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Mid-term effects of serial sleep deprivation therapy implemented in cognitive-behavioral treatment on the neuroendocrine response to clomipramine in patients with major depression.

Author(s): Kundermann B, Strate P, Hemmeter-Spernal J, Huber MT, Krieg JC, Lautenbacher S

Affiliation(s): Department of Psychiatry and Psychotherapy, Philipps-University of Marburg, Rudolf-Bultmann-Street 8, D-35039 Marburg, Germany.

Publication date & source: 2008-10-17, J Psychiatr Res., [Epub ahead of print]

While data dealing with neurobiological effects of sleep deprivation (SD) are mainly restricted to the acute effects of a single night, only few studies have investigated mid-term effects after repeated SD. We therefore examined the clinical and hormonal characteristics of depressive patients before and after serial SD to determine potential sustained effects, focusing especially on serotoninergic functions. One tool to investigate serotoninergic dysfunction in depression is the use of serotoninergic agents to stimulate hormonal secretion, which is assumed to normalize during a clinically effective therapy. Eighteen drug-free inpatients with unipolar major depression received cognitive-behavioral treatment for three weeks and - according to a randomized control design - additional SD therapy (six nights of total SD within three weeks, separated by nights of recovery sleep) or no SD therapy (control group). Serotoninergic function was assessed by measuring cortisol and prolactin in response to intravenously administered clomipramine (12.5mg) before and after the treatment period. The post-treatment challenge test was performed three days after the last SD night. Apart from of a transient overnight improvement of mood induced by SD, both groups showed a comparable clinical course during the three-week treatment period. Compared to the control group, the SD-treated patients exhibited significantly decreased pre-stimulation cortisol levels and significantly increased cortisol responses to clomipramine, whereas no treatment effects were observed for prolactin. In conclusion, our findings suggest that the mid-term effects of serial SD therapy lead to a normalization of serotoninergic dysfunction, although an obvious impact on clinical symptoms was not detected.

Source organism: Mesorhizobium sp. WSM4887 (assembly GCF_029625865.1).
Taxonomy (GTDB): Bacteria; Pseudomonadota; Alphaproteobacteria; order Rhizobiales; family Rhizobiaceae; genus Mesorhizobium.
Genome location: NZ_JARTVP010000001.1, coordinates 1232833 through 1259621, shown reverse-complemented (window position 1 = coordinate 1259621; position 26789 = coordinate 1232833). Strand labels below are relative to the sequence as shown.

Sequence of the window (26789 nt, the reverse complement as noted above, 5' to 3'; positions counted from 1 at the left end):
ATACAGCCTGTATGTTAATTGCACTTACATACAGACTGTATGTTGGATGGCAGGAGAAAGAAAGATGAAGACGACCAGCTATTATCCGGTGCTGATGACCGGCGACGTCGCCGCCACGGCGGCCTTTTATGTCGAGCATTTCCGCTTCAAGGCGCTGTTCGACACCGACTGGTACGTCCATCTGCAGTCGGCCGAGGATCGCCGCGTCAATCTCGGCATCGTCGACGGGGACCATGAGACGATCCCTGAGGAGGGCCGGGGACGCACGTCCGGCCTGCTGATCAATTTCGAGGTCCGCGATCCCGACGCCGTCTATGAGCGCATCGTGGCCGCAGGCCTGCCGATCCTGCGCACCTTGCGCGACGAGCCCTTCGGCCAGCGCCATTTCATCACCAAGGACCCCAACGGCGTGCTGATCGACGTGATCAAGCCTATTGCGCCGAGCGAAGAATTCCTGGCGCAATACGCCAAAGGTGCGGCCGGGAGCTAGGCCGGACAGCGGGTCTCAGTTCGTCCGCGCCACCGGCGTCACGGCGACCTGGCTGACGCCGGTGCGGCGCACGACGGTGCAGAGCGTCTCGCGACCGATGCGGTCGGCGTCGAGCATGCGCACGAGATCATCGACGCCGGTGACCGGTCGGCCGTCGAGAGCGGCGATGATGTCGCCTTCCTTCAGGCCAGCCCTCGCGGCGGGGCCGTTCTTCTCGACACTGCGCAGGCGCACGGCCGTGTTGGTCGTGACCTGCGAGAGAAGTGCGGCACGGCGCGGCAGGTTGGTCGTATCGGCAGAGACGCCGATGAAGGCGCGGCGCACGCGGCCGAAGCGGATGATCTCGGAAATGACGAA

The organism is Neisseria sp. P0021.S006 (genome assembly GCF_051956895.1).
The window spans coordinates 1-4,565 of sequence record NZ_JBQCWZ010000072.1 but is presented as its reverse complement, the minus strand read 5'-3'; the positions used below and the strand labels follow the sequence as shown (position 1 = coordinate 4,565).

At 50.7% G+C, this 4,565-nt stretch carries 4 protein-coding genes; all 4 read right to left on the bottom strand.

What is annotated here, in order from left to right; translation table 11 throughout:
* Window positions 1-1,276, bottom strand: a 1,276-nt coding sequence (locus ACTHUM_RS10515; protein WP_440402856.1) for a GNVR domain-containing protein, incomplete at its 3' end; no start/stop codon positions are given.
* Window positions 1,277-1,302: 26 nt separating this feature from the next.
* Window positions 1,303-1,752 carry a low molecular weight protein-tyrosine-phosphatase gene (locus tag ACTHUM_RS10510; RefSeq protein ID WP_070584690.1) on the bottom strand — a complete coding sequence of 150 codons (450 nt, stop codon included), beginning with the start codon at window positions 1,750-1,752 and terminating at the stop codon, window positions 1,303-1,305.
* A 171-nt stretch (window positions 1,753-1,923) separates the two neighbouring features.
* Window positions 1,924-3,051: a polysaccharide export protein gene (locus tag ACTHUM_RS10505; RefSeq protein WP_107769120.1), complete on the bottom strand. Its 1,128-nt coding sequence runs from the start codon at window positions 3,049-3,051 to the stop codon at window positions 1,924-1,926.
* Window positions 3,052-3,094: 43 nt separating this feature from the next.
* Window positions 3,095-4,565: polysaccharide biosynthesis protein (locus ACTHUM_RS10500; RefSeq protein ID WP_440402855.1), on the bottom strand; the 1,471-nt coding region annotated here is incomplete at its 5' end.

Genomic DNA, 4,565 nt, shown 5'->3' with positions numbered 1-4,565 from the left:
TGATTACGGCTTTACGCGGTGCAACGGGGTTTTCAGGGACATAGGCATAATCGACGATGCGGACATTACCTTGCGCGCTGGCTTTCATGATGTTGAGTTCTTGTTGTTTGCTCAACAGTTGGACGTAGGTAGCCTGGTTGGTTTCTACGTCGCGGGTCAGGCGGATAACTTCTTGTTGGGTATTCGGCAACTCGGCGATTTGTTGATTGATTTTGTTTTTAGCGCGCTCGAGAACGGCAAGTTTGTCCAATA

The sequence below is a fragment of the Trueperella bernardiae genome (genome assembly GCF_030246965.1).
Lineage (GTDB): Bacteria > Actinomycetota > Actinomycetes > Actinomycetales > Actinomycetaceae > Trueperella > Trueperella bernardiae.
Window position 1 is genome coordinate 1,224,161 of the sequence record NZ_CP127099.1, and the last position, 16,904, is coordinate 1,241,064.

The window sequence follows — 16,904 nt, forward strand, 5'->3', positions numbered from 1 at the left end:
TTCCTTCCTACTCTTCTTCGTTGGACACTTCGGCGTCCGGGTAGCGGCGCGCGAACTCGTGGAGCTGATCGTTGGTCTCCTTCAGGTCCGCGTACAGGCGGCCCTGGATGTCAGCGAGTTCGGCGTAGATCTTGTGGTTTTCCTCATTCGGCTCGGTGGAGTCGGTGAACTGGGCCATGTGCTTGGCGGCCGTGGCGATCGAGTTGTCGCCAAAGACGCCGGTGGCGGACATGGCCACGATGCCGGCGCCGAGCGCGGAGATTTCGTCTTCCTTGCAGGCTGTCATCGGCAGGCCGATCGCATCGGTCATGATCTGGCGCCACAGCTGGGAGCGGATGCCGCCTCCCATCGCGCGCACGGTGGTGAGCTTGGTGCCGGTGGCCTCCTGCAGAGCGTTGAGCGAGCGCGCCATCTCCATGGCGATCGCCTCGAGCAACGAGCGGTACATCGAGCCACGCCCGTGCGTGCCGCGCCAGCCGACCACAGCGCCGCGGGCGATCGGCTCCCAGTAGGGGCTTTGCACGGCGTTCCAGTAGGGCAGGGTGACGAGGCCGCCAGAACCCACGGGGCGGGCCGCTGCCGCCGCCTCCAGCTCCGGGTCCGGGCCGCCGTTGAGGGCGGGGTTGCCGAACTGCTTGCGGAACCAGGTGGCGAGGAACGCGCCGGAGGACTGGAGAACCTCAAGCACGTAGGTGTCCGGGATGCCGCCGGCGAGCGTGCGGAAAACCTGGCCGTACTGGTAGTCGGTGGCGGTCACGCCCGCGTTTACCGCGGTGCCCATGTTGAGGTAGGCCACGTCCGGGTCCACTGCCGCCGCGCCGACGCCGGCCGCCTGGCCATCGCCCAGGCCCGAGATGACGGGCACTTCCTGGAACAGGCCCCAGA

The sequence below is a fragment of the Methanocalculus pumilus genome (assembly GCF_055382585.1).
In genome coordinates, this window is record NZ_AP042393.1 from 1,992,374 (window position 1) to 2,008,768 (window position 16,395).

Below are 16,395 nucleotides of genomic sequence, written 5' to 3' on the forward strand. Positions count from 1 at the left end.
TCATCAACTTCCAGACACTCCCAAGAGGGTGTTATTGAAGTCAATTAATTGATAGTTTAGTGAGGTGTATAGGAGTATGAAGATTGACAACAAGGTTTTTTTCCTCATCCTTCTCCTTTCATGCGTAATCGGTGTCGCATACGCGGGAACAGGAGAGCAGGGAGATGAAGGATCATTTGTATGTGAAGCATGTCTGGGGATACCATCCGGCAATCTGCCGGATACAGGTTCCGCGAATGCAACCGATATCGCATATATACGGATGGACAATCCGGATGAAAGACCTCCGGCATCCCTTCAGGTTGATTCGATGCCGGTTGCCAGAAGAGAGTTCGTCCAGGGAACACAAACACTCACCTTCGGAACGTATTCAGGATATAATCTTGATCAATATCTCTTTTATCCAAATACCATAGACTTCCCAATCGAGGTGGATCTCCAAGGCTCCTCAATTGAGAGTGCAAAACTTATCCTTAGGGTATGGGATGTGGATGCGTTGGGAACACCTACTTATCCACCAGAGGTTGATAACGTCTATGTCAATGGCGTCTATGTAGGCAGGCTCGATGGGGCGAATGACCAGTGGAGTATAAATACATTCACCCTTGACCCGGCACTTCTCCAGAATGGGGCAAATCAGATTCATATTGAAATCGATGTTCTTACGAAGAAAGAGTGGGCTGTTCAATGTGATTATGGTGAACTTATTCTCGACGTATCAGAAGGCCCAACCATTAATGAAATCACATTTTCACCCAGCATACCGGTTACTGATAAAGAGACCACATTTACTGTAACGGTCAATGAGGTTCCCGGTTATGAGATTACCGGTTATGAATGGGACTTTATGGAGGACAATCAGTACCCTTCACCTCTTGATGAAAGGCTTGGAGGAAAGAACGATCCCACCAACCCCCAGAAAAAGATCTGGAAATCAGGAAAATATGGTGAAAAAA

Page last updated: 2008-11-03

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